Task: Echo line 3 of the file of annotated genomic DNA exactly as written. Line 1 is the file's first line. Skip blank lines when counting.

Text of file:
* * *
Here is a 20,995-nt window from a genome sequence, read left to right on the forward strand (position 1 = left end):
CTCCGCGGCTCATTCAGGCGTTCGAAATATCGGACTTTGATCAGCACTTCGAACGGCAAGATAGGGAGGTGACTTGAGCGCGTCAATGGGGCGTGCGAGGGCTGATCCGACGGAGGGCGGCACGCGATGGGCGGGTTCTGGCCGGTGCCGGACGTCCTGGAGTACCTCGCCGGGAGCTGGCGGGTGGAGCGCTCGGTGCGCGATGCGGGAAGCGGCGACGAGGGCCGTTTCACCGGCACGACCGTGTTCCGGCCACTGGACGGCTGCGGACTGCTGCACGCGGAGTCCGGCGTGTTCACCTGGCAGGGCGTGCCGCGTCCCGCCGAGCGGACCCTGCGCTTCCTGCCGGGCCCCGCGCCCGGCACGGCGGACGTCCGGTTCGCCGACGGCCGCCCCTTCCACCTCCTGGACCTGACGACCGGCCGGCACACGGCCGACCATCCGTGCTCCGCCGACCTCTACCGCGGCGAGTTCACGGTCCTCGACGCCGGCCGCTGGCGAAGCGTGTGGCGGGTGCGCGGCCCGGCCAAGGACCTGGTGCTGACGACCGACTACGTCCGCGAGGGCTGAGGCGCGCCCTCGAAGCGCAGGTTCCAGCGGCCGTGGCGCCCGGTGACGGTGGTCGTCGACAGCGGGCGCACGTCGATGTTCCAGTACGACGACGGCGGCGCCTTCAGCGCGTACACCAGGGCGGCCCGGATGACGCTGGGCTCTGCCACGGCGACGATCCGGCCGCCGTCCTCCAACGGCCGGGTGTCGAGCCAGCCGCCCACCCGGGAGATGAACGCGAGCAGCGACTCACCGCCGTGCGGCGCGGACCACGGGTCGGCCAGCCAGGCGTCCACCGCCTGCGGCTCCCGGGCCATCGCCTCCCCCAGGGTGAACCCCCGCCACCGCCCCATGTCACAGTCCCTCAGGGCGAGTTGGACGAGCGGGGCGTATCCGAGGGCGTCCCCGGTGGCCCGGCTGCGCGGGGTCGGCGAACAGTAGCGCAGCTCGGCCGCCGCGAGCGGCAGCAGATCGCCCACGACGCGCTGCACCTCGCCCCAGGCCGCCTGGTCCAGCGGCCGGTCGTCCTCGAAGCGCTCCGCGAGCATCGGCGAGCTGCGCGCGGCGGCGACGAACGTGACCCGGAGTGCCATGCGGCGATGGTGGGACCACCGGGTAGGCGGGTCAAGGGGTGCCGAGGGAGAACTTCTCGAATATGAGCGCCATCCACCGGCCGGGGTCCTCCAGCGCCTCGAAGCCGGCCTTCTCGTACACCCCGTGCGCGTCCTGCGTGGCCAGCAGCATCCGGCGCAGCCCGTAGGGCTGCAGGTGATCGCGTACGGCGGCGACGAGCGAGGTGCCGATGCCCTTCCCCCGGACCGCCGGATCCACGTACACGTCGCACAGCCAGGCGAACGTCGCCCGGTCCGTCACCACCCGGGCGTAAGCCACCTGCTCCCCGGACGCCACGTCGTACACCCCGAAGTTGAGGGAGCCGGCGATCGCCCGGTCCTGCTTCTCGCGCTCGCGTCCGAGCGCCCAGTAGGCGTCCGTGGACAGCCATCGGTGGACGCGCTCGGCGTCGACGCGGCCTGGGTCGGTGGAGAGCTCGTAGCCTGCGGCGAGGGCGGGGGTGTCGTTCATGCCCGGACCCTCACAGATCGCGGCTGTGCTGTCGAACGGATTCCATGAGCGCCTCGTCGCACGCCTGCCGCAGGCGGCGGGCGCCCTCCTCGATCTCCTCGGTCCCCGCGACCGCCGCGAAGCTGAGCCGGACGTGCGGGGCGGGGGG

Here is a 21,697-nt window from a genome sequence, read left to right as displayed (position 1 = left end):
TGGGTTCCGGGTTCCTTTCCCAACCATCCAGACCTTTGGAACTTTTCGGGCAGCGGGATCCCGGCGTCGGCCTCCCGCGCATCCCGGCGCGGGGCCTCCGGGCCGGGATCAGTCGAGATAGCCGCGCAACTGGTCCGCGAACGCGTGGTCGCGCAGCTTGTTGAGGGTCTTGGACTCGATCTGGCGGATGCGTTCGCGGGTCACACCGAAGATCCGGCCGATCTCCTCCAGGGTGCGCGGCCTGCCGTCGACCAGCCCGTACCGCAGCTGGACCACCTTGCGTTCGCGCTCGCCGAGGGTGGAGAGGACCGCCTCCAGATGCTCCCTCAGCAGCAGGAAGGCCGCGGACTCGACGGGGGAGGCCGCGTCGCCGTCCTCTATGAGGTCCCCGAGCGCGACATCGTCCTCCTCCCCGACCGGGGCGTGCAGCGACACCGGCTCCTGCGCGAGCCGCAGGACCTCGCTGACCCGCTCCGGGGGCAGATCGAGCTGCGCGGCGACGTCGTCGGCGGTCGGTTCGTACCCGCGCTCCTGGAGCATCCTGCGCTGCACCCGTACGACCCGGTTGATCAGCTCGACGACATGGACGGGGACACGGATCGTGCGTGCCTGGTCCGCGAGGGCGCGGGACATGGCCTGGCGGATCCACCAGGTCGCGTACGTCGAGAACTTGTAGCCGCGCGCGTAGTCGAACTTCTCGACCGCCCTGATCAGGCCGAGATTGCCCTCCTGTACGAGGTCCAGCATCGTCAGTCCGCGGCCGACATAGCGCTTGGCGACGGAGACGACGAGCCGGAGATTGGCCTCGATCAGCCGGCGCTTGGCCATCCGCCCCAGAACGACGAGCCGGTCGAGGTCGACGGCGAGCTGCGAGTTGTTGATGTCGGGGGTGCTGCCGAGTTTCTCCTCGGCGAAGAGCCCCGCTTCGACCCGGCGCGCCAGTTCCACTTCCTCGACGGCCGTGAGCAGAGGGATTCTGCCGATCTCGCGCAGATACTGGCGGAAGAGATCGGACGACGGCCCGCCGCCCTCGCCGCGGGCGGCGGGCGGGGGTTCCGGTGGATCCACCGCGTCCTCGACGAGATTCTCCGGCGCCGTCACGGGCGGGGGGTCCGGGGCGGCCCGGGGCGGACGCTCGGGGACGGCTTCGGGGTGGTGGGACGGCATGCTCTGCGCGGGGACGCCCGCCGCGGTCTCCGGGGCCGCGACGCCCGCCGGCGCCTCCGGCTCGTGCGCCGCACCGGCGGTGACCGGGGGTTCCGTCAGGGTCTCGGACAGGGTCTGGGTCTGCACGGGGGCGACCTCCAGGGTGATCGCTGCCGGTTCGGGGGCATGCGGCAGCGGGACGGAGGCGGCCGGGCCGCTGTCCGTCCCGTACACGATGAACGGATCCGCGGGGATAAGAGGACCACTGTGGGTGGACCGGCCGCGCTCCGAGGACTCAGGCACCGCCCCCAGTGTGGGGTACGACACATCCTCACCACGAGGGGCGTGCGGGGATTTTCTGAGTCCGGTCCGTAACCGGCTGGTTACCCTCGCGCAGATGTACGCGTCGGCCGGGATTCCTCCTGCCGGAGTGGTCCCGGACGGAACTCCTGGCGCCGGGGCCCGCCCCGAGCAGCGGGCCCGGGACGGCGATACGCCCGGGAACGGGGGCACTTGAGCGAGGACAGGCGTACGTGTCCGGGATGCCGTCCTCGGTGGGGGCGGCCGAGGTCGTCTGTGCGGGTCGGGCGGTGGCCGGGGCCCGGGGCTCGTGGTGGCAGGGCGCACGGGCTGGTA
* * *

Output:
Here is a 21,697-nt window from a genome sequence, read left to right as displayed (position 1 = left end):